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October 29, 2014

Boston University Adjunct Faculty Announce Union Election Filing

October 29, 2014 | By |

Adjunct faculty at Boston University announced that they have filed for a union election to join SEIU Local 509 as part of the regional and national Adjunct Action campaign to raise standards in higher education.

Boston University adjuncts are continuing to build support while taking an important step towards a vote to join colleagues at Tufts, Northeastern and Lesley universities who have joined SEIU in the last year. The filing comes days after Tufts University part-time faculty overwhelmingly approved a landmark first union contract that covers roughly 200 part-time instructional faculty.

Laurie LaPorte teaches in the Anthropology department at BU. She said, “I’m thrilled that my colleagues and I are a step closer to a union by filing for an election, adding to the momentum that we’re all building in the Boston area. The recent Tufts contract is a great accomplishment. It shows that adjuncts have the power to reverse the trend of ever-increasing contingency in higher education. It’s important to think about the real benefits from the reversal of this trend, particularly in regard to providing quality education and instruction to our students, which is the very purpose of higher education.”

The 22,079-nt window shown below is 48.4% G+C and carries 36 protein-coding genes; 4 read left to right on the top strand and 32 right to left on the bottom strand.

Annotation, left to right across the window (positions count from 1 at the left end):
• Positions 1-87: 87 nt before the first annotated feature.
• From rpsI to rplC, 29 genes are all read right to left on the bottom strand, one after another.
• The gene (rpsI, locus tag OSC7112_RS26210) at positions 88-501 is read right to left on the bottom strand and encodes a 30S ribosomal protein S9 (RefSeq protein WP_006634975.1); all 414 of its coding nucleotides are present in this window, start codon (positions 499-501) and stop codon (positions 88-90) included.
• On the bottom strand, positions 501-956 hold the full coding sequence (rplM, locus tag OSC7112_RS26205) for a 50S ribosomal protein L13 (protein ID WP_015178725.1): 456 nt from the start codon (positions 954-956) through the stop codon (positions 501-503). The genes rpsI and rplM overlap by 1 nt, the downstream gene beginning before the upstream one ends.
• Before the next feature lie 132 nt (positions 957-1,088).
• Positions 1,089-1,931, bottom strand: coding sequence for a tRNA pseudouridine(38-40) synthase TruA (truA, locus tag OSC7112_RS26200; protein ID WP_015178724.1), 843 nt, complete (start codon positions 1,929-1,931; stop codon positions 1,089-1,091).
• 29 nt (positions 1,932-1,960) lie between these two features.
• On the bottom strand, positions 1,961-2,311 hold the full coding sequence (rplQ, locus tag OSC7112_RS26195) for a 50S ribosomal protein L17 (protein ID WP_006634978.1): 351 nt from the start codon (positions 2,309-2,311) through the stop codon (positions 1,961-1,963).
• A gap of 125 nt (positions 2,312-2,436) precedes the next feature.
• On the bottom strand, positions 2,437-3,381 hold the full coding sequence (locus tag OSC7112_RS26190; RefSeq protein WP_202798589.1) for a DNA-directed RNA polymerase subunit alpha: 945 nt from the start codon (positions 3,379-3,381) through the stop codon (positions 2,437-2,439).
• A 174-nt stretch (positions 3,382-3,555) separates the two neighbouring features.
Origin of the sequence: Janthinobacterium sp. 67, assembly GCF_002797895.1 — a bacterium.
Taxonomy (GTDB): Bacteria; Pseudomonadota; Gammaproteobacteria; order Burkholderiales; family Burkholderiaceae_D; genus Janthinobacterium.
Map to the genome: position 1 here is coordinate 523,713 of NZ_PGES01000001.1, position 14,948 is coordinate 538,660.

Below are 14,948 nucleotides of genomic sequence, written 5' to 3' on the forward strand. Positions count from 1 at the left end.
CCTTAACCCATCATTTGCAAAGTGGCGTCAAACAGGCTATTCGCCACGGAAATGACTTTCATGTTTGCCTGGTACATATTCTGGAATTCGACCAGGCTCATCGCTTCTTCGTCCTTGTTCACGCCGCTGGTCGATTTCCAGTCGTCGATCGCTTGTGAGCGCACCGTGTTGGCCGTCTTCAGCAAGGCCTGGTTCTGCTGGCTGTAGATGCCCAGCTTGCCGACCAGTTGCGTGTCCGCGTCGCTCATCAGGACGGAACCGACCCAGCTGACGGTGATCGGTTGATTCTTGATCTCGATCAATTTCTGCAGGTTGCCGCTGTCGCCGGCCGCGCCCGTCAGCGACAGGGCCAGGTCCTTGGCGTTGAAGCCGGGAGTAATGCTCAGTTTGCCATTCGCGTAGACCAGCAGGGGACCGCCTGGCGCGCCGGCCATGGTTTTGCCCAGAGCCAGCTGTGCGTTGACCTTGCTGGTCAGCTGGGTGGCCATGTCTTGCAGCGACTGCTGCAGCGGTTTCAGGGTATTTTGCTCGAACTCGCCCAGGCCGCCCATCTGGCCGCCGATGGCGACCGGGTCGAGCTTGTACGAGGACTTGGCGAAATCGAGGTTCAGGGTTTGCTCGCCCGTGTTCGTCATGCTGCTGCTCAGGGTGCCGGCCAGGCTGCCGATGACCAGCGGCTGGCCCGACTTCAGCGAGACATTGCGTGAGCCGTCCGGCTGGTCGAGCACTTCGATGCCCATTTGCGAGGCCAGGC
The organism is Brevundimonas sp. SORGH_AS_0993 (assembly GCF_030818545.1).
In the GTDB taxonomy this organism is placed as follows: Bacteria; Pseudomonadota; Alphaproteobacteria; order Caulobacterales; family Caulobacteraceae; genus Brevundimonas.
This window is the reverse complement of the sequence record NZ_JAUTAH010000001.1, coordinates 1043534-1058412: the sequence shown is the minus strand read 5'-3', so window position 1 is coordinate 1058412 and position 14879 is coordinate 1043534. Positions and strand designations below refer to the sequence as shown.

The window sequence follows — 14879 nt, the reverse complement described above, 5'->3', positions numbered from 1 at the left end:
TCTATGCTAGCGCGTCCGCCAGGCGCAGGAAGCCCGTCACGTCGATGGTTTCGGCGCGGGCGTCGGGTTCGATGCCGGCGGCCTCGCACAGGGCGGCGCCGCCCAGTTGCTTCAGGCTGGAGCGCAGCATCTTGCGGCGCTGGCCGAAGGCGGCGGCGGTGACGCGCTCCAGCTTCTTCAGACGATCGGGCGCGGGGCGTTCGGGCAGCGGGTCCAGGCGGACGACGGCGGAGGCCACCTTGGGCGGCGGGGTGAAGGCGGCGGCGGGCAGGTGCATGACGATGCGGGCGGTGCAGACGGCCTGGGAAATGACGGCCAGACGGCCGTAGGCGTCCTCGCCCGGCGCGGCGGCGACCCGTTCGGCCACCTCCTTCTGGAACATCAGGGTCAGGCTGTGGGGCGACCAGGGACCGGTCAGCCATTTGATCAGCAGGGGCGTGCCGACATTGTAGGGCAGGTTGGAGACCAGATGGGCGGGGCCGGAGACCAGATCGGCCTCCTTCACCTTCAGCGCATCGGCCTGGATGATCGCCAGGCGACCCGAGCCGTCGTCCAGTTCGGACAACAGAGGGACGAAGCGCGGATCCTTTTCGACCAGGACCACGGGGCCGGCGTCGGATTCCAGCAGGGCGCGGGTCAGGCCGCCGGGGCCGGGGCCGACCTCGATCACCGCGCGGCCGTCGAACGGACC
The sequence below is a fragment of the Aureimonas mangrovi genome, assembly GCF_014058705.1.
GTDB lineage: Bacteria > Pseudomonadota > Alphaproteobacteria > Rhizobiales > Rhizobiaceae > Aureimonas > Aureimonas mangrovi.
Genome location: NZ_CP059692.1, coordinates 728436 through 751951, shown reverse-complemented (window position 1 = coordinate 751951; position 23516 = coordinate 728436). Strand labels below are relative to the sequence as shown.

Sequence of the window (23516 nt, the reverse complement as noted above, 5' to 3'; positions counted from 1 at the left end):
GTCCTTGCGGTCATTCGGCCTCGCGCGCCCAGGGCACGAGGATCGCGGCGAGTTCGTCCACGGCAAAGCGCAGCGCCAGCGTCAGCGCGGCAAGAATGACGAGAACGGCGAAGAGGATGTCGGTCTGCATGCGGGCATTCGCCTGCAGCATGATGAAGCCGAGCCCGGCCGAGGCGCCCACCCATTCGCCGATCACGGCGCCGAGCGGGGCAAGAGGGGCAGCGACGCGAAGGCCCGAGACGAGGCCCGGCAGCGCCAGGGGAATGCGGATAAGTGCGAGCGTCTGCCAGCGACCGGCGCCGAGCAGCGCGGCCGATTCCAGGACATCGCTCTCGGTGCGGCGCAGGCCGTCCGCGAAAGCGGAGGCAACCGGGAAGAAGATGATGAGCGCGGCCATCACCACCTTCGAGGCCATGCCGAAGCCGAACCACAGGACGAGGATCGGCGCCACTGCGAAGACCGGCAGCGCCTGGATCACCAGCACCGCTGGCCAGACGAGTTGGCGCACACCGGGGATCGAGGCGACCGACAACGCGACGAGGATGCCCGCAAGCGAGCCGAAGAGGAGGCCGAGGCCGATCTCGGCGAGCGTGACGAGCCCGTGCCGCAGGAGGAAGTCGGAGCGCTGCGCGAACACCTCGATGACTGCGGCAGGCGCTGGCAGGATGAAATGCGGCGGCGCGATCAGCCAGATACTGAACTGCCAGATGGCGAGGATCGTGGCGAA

Sixty-six percent of Boston University faculty are not on the tenure track and 41 percent of BU faculty are part-time. The trend at BU follows a national crisis in higher education that has led to broad concern over issues like the marginalization of teaching, academic isolation and job stability.

Dan Hunter teaches playwriting, politics and public policy at BU. He said, “As Boston University has grown in the national education ranking, so has the number of adjuncts and part-time faculty teaching at BU. We are critical to the success that BU has attained, yet adjuncts have no voice in the future of the university, low pay, no job security and no benefits. Adjuncts have the same credentials and are held to the same standards as tenured and full-time faculty.  Through our union, we are asking Boston University to support all its teachers and invest in the classroom experience.”



October 29, 2014

Boston Globe Article on Tufts Contract

October 29, 2014 | By |

Check out a new article in the Boston Globe

Tufts part-time professors to get better pay, job security

“Most part-time professors at Tufts University will get a 22 percent pay raise over the next three years and improved job security under a new contract that could influence negotiations at other schools where adjunct faculty have recently organized or are considering doing so.

The Tufts deal, a three-year agreement ratified Friday, will also keep an existing arrangement that makes professors who teach at least three courses over the course of an academic year eligible for health, retirement, tuition reimbursement, and other employee benefits, according to union officials.”

Read the full article here.



October 27, 2014

Tufts University Part-time Lecturers Approve Landmark First Contract

October 27, 2014 | By |

***Learn more about the Tufts part-time lecturer contract at the 2014 Boston Symposium on November 15. RSVP here.***

Tufts University part-time faculty have overwhelmingly approved a landmark first union contract that covers roughly 200 part-time instructional faculty. The three-year agreement makes groundbreaking progress in job stability, includes a significant increase in per course pay and establishes new pathways for professional development.